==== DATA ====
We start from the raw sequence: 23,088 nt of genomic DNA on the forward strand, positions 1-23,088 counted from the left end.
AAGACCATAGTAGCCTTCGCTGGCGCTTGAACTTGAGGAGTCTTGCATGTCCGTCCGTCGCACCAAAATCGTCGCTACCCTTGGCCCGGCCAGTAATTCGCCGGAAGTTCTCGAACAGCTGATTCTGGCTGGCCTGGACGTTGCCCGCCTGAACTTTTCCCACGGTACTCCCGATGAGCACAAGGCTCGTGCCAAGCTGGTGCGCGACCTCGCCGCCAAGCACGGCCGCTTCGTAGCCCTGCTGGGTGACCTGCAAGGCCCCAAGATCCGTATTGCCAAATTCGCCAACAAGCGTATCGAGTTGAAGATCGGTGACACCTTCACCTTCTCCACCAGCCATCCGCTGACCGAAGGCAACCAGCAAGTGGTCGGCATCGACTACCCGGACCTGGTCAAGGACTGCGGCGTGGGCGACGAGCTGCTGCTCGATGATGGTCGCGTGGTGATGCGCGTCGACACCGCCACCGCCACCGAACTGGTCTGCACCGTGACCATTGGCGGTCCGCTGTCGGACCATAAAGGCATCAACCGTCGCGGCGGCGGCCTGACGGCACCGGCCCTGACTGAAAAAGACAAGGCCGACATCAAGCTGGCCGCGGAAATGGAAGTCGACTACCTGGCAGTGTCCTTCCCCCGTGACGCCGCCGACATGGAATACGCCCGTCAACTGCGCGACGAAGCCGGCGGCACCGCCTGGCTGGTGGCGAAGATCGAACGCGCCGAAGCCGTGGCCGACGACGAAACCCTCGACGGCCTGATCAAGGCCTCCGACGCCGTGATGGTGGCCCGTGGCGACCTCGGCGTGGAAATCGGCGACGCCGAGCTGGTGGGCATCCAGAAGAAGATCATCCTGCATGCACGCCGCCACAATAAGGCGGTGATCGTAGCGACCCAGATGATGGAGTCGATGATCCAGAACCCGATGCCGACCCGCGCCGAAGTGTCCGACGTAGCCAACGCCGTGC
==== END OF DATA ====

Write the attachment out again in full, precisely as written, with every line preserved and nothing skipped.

We start from the raw sequence: 23,088 nt of genomic DNA on the forward strand, positions 1-23,088 counted from the left end.
AAGACCATAGTAGCCTTCGCTGGCGCTTGAACTTGAGGAGTCTTGCATGTCCGTCCGTCGCACCAAAATCGTCGCTACCCTTGGCCCGGCCAGTAATTCGCCGGAAGTTCTCGAACAGCTGATTCTGGCTGGCCTGGACGTTGCCCGCCTGAACTTTTCCCACGGTACTCCCGATGAGCACAAGGCTCGTGCCAAGCTGGTGCGCGACCTCGCCGCCAAGCACGGCCGCTTCGTAGCCCTGCTGGGTGACCTGCAAGGCCCCAAGATCCGTATTGCCAAATTCGCCAACAAGCGTATCGAGTTGAAGATCGGTGACACCTTCACCTTCTCCACCAGCCATCCGCTGACCGAAGGCAACCAGCAAGTGGTCGGCATCGACTACCCGGACCTGGTCAAGGACTGCGGCGTGGGCGACGAGCTGCTGCTCGATGATGGTCGCGTGGTGATGCGCGTCGACACCGCCACCGCCACCGAACTGGTCTGCACCGTGACCATTGGCGGTCCGCTGTCGGACCATAAAGGCATCAACCGTCGCGGCGGCGGCCTGACGGCACCGGCCCTGACTGAAAAAGACAAGGCCGACATCAAGCTGGCCGCGGAAATGGAAGTCGACTACCTGGCAGTGTCCTTCCCCCGTGACGCCGCCGACATGGAATACGCCCGTCAACTGCGCGACGAAGCCGGCGGCACCGCCTGGCTGGTGGCGAAGATCGAACGCGCCGAAGCCGTGGCCGACGACGAAACCCTCGACGGCCTGATCAAGGCCTCCGACGCCGTGATGGTGGCCCGTGGCGACCTCGGCGTGGAAATCGGCGACGCCGAGCTGGTGGGCATCCAGAAGAAGATCATCCTGCATGCACGCCGCCACAATAAGGCGGTGATCGTAGCGACCCAGATGATGGAGTCGATGATCCAGAACCCGATGCCGACCCGCGCCGAAGTGTCCGACGTAGCCAACGCCGTGC